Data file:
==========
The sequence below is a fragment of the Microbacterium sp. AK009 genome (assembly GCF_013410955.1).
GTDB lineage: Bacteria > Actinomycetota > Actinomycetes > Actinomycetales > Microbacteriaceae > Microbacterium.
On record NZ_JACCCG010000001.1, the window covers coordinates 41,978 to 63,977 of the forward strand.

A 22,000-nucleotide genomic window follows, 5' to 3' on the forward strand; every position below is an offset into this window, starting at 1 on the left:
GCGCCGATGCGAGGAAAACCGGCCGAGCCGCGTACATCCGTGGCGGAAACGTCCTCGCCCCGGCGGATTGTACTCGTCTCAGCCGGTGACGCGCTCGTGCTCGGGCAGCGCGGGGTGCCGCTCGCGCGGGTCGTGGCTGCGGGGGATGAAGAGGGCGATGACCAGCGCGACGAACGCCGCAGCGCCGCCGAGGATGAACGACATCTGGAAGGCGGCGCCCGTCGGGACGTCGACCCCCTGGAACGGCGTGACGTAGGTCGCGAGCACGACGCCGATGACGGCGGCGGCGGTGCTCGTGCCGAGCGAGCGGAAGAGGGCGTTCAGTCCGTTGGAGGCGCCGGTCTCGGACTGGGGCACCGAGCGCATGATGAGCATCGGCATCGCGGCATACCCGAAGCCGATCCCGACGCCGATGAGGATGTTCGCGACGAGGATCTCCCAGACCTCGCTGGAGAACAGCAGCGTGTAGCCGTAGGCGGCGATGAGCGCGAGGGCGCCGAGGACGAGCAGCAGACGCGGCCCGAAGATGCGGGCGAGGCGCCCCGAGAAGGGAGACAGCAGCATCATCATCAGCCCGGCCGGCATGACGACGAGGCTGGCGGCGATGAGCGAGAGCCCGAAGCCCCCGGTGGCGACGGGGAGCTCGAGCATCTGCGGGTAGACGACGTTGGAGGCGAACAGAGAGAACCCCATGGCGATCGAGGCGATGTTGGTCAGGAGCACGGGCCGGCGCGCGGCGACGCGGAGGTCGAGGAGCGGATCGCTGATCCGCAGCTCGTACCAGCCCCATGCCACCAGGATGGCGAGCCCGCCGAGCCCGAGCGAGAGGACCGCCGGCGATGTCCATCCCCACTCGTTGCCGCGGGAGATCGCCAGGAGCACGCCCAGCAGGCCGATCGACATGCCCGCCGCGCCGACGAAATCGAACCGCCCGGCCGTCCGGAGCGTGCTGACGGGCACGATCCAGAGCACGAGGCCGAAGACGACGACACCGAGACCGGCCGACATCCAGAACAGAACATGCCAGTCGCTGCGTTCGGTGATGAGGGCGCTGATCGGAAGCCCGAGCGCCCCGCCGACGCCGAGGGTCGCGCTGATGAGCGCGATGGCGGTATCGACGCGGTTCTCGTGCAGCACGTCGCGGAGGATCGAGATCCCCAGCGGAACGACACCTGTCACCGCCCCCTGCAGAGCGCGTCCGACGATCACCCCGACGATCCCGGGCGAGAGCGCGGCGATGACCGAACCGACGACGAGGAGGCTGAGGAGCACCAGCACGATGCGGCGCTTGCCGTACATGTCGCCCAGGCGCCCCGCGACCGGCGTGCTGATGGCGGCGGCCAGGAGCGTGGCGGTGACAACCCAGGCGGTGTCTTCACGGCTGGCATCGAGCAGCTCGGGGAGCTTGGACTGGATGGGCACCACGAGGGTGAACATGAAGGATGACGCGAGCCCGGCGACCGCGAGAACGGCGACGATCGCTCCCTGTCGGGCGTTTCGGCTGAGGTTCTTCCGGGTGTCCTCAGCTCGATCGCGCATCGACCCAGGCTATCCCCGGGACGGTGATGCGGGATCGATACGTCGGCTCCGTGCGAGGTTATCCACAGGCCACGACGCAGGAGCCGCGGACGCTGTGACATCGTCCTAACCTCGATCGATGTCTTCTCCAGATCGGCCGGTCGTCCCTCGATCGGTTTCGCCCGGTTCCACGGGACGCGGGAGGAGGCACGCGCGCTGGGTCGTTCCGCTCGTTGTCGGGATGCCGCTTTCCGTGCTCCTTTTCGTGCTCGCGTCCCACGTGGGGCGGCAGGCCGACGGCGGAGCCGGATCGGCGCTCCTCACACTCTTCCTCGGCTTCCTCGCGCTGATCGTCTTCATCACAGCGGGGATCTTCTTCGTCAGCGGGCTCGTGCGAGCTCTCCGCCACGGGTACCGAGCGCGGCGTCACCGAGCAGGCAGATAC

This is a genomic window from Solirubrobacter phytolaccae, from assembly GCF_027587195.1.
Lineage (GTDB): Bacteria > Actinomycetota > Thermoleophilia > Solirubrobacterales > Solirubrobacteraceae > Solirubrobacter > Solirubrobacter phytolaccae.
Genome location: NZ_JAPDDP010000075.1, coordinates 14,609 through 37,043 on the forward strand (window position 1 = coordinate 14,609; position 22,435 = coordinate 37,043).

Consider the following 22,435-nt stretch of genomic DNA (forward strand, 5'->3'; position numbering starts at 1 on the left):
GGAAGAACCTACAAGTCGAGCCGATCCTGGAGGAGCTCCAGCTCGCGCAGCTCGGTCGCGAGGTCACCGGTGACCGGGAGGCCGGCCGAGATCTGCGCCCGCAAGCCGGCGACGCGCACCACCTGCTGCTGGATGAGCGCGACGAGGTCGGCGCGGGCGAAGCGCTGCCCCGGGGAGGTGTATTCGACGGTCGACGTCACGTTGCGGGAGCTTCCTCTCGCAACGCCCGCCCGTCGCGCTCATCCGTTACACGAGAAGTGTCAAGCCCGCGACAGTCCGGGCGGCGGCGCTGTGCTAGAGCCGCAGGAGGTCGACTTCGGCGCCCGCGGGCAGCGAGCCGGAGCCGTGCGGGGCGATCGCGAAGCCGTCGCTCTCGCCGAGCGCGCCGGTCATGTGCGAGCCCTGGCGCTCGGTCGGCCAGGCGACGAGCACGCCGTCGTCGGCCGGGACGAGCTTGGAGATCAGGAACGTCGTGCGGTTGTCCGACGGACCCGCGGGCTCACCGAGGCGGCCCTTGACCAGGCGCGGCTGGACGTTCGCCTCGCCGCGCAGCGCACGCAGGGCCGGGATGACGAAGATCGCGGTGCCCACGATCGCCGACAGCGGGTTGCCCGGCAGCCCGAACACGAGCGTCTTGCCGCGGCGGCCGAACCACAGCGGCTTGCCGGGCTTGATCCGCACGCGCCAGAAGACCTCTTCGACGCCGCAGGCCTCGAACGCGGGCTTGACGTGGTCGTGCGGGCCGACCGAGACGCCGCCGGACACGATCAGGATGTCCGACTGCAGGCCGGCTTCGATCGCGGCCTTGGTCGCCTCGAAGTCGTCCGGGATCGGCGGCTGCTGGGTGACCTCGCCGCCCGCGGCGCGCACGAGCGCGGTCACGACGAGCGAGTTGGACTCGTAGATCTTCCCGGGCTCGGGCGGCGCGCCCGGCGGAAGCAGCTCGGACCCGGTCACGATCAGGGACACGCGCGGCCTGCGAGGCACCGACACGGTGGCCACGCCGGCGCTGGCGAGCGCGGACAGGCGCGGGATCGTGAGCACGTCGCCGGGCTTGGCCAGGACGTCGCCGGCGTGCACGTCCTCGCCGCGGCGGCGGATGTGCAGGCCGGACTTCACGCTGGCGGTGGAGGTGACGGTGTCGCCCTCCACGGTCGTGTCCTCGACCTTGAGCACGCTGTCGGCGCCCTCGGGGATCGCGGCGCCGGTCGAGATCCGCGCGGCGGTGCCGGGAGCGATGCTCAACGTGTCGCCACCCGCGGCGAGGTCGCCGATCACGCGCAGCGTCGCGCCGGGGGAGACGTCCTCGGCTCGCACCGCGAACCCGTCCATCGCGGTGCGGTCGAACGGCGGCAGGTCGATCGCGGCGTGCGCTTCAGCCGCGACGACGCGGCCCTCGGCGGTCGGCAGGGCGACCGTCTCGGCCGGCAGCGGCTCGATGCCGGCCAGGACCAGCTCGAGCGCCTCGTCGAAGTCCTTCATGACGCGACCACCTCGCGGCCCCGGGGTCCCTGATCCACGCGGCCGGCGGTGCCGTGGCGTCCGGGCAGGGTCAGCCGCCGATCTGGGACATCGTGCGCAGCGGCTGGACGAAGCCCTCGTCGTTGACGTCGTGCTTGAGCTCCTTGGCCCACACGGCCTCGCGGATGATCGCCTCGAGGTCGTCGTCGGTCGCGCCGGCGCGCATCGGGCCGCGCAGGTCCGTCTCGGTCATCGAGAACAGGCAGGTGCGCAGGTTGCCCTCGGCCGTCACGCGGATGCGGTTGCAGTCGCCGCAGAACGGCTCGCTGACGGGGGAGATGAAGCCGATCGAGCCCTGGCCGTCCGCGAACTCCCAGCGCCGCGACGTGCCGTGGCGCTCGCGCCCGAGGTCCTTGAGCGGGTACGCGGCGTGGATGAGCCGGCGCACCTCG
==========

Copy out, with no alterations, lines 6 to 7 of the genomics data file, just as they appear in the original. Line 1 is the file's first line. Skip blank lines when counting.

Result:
This is a genomic window from Solirubrobacter phytolaccae, from assembly GCF_027587195.1.
Lineage (GTDB): Bacteria > Actinomycetota > Thermoleophilia > Solirubrobacterales > Solirubrobacteraceae > Solirubrobacter > Solirubrobacter phytolaccae.